I was asked recently about the format of the In Memory lists – the information is in a simple spreadsheet to maximum access and to enable those wanting to do comparative studies to do so by downloading the file(s) to sort, delete etc as relevant to them. This does not affect the integrity of the file on the system. Where names are found in primary and secondary source material the references are included. If you know of names not included or sources for names which are on the list, please send the info in to be added to the spreadsheet.

The CWGC has launched its new website. You can search the archive for histories of the cemeteries and memorials.

The log book of HMS Challenger can be found online.
Naval History has published various diaries of naval ships during World War 1.

Languages and the First World War is a fascinating blog looking at non-military aspects of the war including some articles on Africa: body (and) language and Goodbye Tipperary for starters

For books written on the Egyptian Expeditionary Force during World War 1, Stuart Hadaway has a few, also extending into Palestine. Follow the link at the bottom to his booklets available on e-bay.

North Africans feature in this short piece by ITV. Forgotten Heroes are working on a truly global publication introducing the extent of Muslim involvement in the Allied forces of World War 1. There have been some fascinating discoveries concerning Africa – watch this space for further info.

NeverSuchInnocence has included aspects of Africa in their fourth edition.
Other current projects covering Africa:
The Unknown Fallen by Forgotten Heroes 1914-1918 Foundation
Away From the Western Front – using GWAA’s Medical information
Diversity House – Breaking the Myths There are two more events planned for 2018

Cape Corps remembered in Richmond Park, London

The GWAA website is undergoing a transformation to with a move towards themes such as the Medical one recently launched. Please let me know if there are any objections. Other themes include: Military Aspects, Naval Activity, Organisation (logistics; administration), Land Transport, Planes, Intelligence, Home Fronts and Legacy as well as Resources. Each of the theatres will feature in the themes. It is evidence of the material coming to light that this move can be made and hopefully more people will be inspired to research further.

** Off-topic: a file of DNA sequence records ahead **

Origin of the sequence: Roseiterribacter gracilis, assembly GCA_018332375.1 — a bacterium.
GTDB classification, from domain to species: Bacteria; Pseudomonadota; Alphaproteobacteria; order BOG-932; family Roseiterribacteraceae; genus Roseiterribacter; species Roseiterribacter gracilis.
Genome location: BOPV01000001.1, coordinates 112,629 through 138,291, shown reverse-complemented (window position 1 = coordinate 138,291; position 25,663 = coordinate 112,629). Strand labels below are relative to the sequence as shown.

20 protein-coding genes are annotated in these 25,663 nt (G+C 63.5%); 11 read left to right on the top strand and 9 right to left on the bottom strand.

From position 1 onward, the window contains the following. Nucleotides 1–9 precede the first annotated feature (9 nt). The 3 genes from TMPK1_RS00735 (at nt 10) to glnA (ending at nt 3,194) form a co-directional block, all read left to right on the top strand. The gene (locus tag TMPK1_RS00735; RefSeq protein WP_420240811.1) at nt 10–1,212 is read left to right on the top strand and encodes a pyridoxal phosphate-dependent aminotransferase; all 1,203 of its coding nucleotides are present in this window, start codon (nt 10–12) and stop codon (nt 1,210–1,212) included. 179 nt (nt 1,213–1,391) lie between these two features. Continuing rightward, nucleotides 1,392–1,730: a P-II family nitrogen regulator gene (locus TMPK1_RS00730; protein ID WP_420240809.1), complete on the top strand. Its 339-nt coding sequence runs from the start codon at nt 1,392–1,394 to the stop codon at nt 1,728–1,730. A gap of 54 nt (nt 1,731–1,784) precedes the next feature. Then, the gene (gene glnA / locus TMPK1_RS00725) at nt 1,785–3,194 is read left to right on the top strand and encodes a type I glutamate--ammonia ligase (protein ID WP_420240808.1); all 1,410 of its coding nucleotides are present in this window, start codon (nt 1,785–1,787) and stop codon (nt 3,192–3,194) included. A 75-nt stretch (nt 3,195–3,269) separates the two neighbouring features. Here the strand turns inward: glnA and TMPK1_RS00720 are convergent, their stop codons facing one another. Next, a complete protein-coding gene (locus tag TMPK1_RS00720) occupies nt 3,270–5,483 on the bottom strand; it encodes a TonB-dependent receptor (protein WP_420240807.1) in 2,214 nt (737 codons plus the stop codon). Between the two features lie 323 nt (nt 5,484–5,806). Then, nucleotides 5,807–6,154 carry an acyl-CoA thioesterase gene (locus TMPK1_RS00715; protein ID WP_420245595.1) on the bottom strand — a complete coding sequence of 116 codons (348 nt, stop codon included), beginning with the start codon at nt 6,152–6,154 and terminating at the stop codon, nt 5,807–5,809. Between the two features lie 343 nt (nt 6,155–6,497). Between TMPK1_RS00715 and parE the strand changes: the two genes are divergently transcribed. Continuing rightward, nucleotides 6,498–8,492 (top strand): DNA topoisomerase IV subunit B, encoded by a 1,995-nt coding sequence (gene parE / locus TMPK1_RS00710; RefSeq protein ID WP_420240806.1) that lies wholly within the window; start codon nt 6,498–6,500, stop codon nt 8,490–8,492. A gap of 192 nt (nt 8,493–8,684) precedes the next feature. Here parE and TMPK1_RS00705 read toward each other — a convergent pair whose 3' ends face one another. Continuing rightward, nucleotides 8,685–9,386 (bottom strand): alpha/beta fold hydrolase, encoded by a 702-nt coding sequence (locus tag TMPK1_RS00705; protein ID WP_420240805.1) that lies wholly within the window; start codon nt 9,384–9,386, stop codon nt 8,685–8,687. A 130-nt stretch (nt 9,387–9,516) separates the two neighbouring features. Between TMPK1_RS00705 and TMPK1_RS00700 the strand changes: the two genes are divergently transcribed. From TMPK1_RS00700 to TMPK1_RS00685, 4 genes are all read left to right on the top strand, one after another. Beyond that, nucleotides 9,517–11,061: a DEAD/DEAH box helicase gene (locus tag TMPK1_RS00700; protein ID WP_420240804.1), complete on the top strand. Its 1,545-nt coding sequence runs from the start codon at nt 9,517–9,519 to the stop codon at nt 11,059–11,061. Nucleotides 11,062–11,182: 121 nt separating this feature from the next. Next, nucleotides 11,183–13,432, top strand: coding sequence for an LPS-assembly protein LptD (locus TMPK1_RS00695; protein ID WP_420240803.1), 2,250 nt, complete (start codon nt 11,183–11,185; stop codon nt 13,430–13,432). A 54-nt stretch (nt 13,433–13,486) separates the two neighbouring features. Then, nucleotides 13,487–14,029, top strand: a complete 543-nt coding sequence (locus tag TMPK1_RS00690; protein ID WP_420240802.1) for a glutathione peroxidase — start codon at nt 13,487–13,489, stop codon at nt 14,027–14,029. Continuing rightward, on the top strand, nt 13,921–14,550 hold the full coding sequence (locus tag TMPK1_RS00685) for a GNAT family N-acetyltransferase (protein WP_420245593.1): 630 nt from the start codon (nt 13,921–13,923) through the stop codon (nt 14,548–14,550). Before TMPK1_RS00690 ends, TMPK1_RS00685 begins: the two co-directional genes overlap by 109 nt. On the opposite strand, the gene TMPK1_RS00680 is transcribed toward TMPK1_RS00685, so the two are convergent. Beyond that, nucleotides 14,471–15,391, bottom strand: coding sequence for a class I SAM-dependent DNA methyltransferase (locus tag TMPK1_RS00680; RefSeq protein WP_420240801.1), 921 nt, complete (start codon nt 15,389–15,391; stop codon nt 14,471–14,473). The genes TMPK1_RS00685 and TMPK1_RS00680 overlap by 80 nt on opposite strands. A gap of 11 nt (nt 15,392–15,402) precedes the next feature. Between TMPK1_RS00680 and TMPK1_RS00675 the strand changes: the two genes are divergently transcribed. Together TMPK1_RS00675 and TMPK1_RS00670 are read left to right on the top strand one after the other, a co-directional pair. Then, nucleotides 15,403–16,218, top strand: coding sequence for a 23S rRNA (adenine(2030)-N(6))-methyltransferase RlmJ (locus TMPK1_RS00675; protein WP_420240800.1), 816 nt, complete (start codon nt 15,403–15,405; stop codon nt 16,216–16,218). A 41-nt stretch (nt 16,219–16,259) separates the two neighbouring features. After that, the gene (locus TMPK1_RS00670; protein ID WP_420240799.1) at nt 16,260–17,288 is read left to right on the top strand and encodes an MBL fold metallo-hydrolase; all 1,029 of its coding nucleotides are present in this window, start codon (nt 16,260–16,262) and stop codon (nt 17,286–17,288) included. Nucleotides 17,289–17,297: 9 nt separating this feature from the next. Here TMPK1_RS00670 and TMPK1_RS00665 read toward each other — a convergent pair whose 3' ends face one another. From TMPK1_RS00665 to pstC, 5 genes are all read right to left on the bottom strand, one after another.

As part of this revamp, the forum will be closed down as there are various very active discussion forums which meet the need: Great War Forum, Axis History Forum and others listed on the Sources of Info and Links page. The info on the discussion boards will be moved into relevant sections so the info isn’t lost. Where queries come in, the enquirer is invariably redirected to specific individuals I know or suspect can assist which further negates the need for the forum.
This also means the membership registration aspect of the site will disappear reducing the number of spam attacks. This will be replaced by signing up to the newsletter which is sent out each time an update is posted on the site. The need for registered membership is superfluous as no membership fee is charged and most information is freely accessible. There are some articles which require password access to protect copyright and anyone wanting access, can email me for the password. This should save members a lot of hassle – no longer having to renew passwords etc.

November 2017 Read More »